|US6994677||25 Feb 2003||7 Feb 2006||Artemis Medical, Inc.||Tissue localizing and separating assembly|
|US7029451||6 Nov 2002||18 Apr 2006||Rubicor Medical, Inc.||Excisional devices having selective cutting and atraumatic configurations and methods of using same|
|US7044956||16 Oct 2002||16 May 2006||Rubicor Medical, Inc.||Methods and devices for cutting and collecting soft tissue|
|US7052501||18 Oct 2001||30 May 2006||Rex Medical, L.P.||Breast surgery method and apparatus|
|US7122011||18 Jun 2003||17 Oct 2006||Rubicor Medical, Inc.||Methods and devices for cutting and collecting soft tissue|
|US7150712||5 Aug 2002||19 Dec 2006||Buehlmann Eric L||Target tissue localization assembly and method|
|US7186265||3 Dec 2004||6 Mar 2007||Medtronic, Inc.||Prosthetic cardiac valves and systems and methods for implanting thereof|
|US7198626||23 Jan 2003||3 Apr 2007||Rubicor Medical, Inc.||Methods and devices for radiofrequency electrosurgery|
|US7303531||8 Mar 2004||4 Dec 2007||Rubicor Medical, Inc.||Excisional biopsy devices and methods|
|US7329253||9 Dec 2003||12 Feb 2008||Rubicor Medical, Inc.||Suction sleeve and interventional devices having such a suction sleeve|
|US7351211||7 Oct 2005||1 Apr 2008||Artemis Medical, Inc.||Tissue localizing and separating assembly|
|US7438693||6 Jun 2005||21 Oct 2008||Rubicor Medical, Inc.||Devices and methods for performing procedures on a breast|
|US7503930||16 Feb 2007||17 Mar 2009||Medtronic, Inc.||Prosthetic cardiac valves and systems and methods for implanting thereof|
|US7524331||6 Apr 2006||28 Apr 2009||Medtronic Vascular, Inc.||Catheter delivered valve having a barrier to provide an enhanced seal|
|US7534242||25 Feb 2003||19 May 2009||Artemis Medical, Inc.||Tissue separating catheter assembly and method|
|US7578830 *||16 Nov 2004||25 Aug 2009||Kusleika Richard S||Minimally invasive medical device deployment and retrieval system|
|US7591848||6 Apr 2006||22 Sep 2009||Medtronic Vascular, Inc.||Riveted stent valve for percutaneous use|
|US7615013||25 May 2006||10 Nov 2009||Rubicor Medical, Inc.||Methods and devices for cutting and collecting soft tissue|
|US7625403||4 Apr 2006||1 Dec 2009||Medtronic Vascular, Inc.||Valved conduit designed for subsequent catheter delivered valve therapy|
|US7648518||1 Sep 2005||19 Jan 2010||Incept Llc||Vascular embolic filter devices and methods of use therefor|
|US7651514||11 Dec 2003||26 Jan 2010||Boston Scientific Scimed, Inc.||Nose rider improvement for filter exchange and methods of use|
|US7658747||12 Mar 2003||9 Feb 2010||Nmt Medical, Inc.||Medical device for manipulation of a medical implant|
|US7670338||21 Jan 2005||2 Mar 2010||Ethicon Endo-Surgery, Inc.||Device for tissue removal|
|US7678128 *||29 Jun 2001||16 Mar 2010||Advanced Cardiovascular Systems, Inc.||Delivery and recovery sheaths for medical devices|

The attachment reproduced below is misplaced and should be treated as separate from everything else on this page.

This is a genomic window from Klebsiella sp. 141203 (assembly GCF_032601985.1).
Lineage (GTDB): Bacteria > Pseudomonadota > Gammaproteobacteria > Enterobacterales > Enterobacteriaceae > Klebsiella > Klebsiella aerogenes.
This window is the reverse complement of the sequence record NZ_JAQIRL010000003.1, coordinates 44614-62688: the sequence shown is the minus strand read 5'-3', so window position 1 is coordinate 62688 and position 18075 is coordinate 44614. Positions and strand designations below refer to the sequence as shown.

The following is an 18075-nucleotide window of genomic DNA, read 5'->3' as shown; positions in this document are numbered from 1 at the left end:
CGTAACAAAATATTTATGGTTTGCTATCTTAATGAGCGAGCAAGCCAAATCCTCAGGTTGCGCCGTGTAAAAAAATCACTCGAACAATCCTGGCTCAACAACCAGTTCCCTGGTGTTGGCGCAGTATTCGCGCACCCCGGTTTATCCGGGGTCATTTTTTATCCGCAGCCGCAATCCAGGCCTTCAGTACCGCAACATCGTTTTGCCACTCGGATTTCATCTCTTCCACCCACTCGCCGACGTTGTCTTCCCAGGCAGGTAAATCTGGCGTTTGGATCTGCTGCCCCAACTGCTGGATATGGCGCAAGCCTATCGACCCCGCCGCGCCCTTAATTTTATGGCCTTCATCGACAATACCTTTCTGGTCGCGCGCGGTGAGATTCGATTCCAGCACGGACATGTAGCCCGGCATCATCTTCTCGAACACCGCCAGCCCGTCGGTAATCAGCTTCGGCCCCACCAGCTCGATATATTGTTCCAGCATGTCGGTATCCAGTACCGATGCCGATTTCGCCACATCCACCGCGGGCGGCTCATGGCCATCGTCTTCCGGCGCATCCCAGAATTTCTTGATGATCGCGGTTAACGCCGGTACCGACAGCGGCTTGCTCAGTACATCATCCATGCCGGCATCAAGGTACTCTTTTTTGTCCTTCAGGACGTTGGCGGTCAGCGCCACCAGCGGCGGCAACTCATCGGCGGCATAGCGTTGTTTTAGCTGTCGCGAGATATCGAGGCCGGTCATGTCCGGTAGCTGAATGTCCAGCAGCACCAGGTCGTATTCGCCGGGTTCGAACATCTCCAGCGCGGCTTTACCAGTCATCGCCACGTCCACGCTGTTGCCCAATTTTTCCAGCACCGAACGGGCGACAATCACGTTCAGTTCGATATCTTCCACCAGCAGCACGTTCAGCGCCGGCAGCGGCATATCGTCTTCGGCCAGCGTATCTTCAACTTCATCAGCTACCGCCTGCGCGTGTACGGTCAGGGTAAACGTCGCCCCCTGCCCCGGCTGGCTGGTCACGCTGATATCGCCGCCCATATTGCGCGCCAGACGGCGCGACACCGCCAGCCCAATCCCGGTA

|US7682390||30 Jul 2002||23 Mar 2010||Medtronic, Inc.||Assembly for setting a valve prosthesis in a corporeal duct|
|US7691123||18 Aug 2005||6 Apr 2010||Boston Scientific Scimed, Inc.||Percutaneous catheter and guidewire having filter and medical device deployment capabilities|
|US7699865||9 Sep 2004||20 Apr 2010||Rubicon Medical, Inc.||Actuating constraining mechanism|
|US7699866||15 Apr 2005||20 Apr 2010||Boston Scientific Scimed, Inc.||Emboli filtration system and methods of use|
|US7708770||18 Jun 2003||4 May 2010||Boston Scientific Scimed, Inc.||Stent delivery device with embolic protection|
|US7712606||2 Feb 2006||11 May 2010||Sadra Medical, Inc.||Two-part package for medical implant|
|US7717935||5 Aug 2005||18 May 2010||Boston Scientific Scimed, Inc.||Guidewire filter and methods of use|
|US7722638||14 Dec 2007||25 May 2010||Boston Scientific Scimed, Inc.||Delivery and retrieval manifold for a distal protection filter|
|US7731683||6 Sep 2005||8 Jun 2010||Boston Scientific Scimed, Inc.||Endoluminal occlusion-irrigation catheter with aspiration capabilities and methods of use|
|US7740644||24 Feb 2003||22 Jun 2010||Boston Scientific Scimed, Inc.||Embolic protection filtering device that can be adapted to be advanced over a guidewire|
|US7740655||6 Apr 2006||22 Jun 2010||Medtronic Vascular, Inc.||Reinforced surgical conduit for implantation of a stented valve therein|
|US7748389||21 Oct 2004||6 Jul 2010||Sadra Medical, Inc.||Leaflet engagement elements and methods for use thereof|
|US7753920||27 Mar 2006||13 Jul 2010||Rex Medical, L.P.||Breast surgery method and apparatus|
|US7754047||8 Apr 2004||13 Jul 2010||Boston Scientific Scimed, Inc.||Cutting balloon catheter and method for blade mounting|
|US7758604||29 May 2003||20 Jul 2010||Boston Scientific Scimed, Inc.||Cutting balloon catheter with improved balloon configuration|
|US7758606||5 Feb 2004||20 Jul 2010||Medtronic, Inc.||Intravascular filter with debris entrapment mechanism|
|US7762403||29 Oct 2008||27 Jul 2010||Boston Scientific Scimed, Inc.||Flexible tube for cartridge filter|
|US7780611||1 May 2003||24 Aug 2010||Boston Scientific Scimed, Inc.||Medical instrument with controlled torque transmission|
|US7780696||21 Dec 2005||24 Aug 2010||Boston Scientific Scimed, Inc.||Distal protection device and method|
|US7780725||16 Jun 2004||24 Aug 2010||Sadra Medical, Inc.||Everting heart valve|
|US7780726||24 Aug 2010||Medtronic, Inc.||Assembly for placing a prosthetic valve in a duct in the body|
|US7785344||3 May 2006||31 Aug 2010||Boston Scientific Scimed, Inc.||Perfusion guidewire in combination with a distal filter|